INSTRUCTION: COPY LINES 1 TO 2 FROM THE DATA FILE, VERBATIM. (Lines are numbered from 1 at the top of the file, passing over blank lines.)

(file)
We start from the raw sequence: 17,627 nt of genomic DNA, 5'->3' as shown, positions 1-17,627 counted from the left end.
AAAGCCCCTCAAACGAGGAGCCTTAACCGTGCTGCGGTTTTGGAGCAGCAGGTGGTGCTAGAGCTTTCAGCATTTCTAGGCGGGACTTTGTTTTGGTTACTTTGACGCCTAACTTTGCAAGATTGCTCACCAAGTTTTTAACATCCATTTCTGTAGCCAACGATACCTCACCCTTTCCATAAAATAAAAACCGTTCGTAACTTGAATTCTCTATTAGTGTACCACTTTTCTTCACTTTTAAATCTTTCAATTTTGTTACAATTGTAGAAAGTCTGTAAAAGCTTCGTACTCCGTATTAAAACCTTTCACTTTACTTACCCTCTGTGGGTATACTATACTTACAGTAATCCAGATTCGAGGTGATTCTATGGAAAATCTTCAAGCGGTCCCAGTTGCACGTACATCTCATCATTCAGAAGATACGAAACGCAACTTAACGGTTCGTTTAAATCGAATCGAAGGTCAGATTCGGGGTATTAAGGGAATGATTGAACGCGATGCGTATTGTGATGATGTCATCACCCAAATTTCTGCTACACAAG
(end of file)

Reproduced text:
We start from the raw sequence: 17,627 nt of genomic DNA, 5'->3' as shown, positions 1-17,627 counted from the left end.
AAAGCCCCTCAAACGAGGAGCCTTAACCGTGCTGCGGTTTTGGAGCAGCAGGTGGTGCTAGAGCTTTCAGCATTTCTAGGCGGGACTTTGTTTTGGTTACTTTGACGCCTAACTTTGCAAGATTGCTCACCAAGTTTTTAACATCCATTTCTGTAGCCAACGATACCTCACCCTTTCCATAAAATAAAAACCGTTCGTAACTTGAATTCTCTATTAGTGTACCACTTTTCTTCACTTTTAAATCTTTCAATTTTGTTACAATTGTAGAAAGTCTGTAAAAGCTTCGTACTCCGTATTAAAACCTTTCACTTTACTTACCCTCTGTGGGTATACTATACTTACAGTAATCCAGATTCGAGGTGATTCTATGGAAAATCTTCAAGCGGTCCCAGTTGCACGTACATCTCATCATTCAGAAGATACGAAACGCAACTTAACGGTTCGTTTAAATCGAATCGAAGGTCAGATTCGGGGTATTAAGGGAATGATTGAACGCGATGCGTATTGTGATGATGTCATCACCCAAATTTCTGCTACACAAG